senator's stand on the war, had railed at him for going against the grain, for
forfeiting his position, for losing his place. Unfortunately, the moral
highroad her father had taken, while winning him martyrdom had relegated her
parents to exile in a political and social Siberia from which they never
returned.

It was this place, the familiar rotunda, where she had
sometimes passed the time waiting for her father, playing among the somber
statues of famous men and, of course, the context of death, that brought forth
this blast of painful memories. The funeral ritual, however distant the
relationship of the deceased, always produced personal pain in the spectator.
She had attended enough of them in her professional life to understand this
truism. In the face of anyone's death, no one, however hardened and aloof,
could be disinterested.

As the Romes moved comfortably through the milling crowd,
the woman who had heckled his oration, elbowed her way toward them. The man who
had sat beside her during the service moved to restrain her but she nudged him
away. It was one of those little dramas that one might easily miss if one
wasn't, like Fiona, a professional observer.

Fiona followed her on the assumption that any confrontation
might offer some insight into the mystery of Mrs. McGuire's strange demise.

"Clear sailing now, Mister Congressman," the
woman hissed. She was a tall intense woman, as tall as Rome, with a large bony
face and fierce blue eyes that seemed to have burned their way into her
cheekbones. Her dyed blonde hair was styled in an old-fashioned bouffant and
she wore a flannel navy blue suit embellished with a single strand of pearls
which drew attention to a scrawny neck. Her lips were thin, uneven and seemed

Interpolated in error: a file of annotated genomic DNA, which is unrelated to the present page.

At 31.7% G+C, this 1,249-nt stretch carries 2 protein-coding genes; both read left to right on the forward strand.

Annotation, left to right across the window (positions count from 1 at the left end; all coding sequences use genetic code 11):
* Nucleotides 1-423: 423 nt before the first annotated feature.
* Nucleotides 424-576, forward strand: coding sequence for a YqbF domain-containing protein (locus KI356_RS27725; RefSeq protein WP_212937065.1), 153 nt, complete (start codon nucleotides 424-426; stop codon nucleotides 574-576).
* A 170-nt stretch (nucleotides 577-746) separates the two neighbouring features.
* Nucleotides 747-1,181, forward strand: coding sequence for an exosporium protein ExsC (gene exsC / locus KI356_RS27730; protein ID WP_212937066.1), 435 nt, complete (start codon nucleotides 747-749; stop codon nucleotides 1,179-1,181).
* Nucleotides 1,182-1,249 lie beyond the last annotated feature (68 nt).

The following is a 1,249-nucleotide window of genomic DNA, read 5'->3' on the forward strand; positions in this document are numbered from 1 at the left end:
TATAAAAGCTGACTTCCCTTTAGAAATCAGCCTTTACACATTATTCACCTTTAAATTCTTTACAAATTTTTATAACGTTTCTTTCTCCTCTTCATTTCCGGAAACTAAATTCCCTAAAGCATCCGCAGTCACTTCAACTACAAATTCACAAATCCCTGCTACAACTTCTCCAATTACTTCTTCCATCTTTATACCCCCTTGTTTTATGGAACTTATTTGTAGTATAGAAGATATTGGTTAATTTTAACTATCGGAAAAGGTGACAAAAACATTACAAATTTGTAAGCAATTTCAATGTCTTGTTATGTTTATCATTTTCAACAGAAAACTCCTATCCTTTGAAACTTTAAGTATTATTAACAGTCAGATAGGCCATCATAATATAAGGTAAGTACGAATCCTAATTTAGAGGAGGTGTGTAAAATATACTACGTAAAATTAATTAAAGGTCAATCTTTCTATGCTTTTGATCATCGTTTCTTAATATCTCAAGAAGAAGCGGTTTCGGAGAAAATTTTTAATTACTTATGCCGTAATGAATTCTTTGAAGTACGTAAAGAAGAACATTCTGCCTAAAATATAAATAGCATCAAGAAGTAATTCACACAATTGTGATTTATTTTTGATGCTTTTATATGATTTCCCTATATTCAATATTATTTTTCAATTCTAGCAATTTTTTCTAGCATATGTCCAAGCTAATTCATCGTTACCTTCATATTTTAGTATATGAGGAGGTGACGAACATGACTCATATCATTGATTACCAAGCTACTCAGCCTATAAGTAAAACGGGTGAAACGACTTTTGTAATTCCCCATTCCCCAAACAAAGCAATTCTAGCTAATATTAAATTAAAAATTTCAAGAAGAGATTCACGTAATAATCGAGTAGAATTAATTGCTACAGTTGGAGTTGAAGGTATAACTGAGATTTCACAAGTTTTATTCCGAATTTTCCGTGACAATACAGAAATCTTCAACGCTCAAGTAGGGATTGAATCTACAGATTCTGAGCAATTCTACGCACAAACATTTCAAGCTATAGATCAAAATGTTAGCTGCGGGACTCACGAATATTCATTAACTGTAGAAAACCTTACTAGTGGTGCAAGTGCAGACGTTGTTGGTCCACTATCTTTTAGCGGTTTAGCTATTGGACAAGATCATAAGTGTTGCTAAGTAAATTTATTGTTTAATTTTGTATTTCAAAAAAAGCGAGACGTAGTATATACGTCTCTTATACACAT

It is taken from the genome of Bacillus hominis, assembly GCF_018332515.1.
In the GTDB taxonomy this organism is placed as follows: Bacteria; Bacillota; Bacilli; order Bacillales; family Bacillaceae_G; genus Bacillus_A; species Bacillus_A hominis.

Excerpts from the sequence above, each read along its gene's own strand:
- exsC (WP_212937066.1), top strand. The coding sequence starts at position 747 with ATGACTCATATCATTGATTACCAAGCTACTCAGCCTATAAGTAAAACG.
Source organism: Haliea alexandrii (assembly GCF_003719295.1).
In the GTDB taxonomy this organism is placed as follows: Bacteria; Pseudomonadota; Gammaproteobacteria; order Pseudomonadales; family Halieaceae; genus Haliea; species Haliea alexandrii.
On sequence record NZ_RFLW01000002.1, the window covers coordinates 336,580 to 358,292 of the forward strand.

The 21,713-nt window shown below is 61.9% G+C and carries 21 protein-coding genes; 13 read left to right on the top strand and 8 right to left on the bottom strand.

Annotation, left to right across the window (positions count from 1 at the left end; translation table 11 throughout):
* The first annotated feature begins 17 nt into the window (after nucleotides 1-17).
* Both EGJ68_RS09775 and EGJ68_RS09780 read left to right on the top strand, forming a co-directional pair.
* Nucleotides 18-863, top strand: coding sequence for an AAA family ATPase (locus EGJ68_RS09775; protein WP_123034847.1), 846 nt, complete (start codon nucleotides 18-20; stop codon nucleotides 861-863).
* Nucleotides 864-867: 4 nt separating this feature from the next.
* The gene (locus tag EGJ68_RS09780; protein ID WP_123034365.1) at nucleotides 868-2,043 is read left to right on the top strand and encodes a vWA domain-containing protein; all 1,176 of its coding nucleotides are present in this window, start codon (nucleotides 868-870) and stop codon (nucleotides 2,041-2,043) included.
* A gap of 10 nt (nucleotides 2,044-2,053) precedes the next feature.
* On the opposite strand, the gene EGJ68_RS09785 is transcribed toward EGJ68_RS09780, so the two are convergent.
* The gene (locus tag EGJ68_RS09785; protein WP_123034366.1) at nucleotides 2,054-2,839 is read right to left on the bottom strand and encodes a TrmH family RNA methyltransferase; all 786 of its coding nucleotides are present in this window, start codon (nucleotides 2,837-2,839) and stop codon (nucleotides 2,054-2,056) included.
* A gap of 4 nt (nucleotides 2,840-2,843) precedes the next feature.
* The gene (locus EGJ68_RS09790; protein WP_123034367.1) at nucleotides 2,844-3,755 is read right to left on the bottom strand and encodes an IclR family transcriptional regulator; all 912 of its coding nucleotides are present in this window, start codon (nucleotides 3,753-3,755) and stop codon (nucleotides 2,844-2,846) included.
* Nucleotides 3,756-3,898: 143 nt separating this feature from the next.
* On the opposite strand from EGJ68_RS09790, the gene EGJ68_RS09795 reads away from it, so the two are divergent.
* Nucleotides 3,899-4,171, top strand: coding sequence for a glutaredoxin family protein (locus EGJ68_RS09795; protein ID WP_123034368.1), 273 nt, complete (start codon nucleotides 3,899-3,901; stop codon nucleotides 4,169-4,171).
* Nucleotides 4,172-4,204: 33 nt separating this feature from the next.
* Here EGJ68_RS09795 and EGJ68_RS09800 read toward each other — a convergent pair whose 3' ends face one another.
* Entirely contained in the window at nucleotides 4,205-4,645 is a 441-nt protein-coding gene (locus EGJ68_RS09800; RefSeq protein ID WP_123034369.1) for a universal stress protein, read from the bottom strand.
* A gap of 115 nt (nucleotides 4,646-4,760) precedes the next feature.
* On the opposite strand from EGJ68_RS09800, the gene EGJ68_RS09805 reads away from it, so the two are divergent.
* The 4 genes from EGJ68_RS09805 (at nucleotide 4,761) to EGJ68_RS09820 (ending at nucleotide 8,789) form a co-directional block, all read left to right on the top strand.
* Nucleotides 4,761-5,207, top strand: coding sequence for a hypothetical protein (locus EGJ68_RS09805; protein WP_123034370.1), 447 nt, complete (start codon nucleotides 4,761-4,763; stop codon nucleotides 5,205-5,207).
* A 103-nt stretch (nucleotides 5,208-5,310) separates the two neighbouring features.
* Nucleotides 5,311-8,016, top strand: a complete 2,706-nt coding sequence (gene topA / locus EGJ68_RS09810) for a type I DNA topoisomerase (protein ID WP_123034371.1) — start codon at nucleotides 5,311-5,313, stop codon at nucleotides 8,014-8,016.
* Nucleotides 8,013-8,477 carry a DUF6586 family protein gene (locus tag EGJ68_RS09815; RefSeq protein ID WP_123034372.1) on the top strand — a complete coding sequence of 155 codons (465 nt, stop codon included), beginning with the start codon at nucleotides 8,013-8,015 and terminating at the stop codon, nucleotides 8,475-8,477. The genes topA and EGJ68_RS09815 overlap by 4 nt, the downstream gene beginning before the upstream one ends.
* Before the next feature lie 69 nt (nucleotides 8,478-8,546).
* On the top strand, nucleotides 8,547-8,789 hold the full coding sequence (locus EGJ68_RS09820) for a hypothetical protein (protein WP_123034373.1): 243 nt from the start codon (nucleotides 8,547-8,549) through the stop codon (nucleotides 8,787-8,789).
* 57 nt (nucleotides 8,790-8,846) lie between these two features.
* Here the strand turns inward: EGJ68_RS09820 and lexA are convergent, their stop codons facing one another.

locked into a perpetual scowl. The way she held herself, her look and persona,
marked her unmistakably as single-minded, fearless and determined.

"Surely not now, May," Rome said, touching her
arm, which she shrugged away. Barbara's confident look disappeared and she
seemed to actually step behind him as if he were a protective shield. Neither
had noticed Fiona's proximity. Nor were any of the others aware of the
impending confrontation.

"Why not, Congressman," May said sneeringly.
"With Frankie gone you think it's over, don't you?" She watched his
face and blocked his way. "Godless murderers. You think there won't be
others to take her place. We'll get stronger, more powerful, and beat you and
all your liberal abortionist killers. Let me tell you that someone will pick up
Frankie's relay stick..."

"I'm sure of that, May," Rome said politely, with
an air of futility. He started to take a step forward but the woman continued
to block his path. "This is ridiculous, May. The least you can do is have
some respect for Frankie."

"Respect for Frankie? What respect did you show
her?"

"She was my friend," Rome said.

"Double standard hypocrites," the woman muttered.
"You're everything we detest. It's disgusting. That committee of yours.
Funding murder. Abortion is a sin against mankind. You'll be punished in hell
for this."

"Really, May, this is ridiculous."

"Why? Your vaunted system can't be criticized? We must
all be ladies and gentlemen about this? Always tea time with the enemy after
battle, is it? I never agreed with Frankie's opinion about that and I resent
your speaking at this service."

"You expressed yourself on that point, May."

"Jack McGuire was a fool to let you."

"Without me, you wouldn't have been able to hold
Frankie's service here. This required a bit of clout."

"If Jack McGuire had any guts he would have rejected
it if your help was needed. Your presence here is an insult to her
memory."

"You are an unforgiving bitch," Rome snapped, his
facade of easy charm collapsing. "Get off your high horse, May. The
country is not behind you. Abortion is here to stay."

"We'll never stop until you and your ilk have been
crushed."

"I know you're upset about Frankie's death," Rome said unctuously, getting on top of his brief blast of anger. "As always, I'll be
glad to debate the point with you or your people. But not here and now."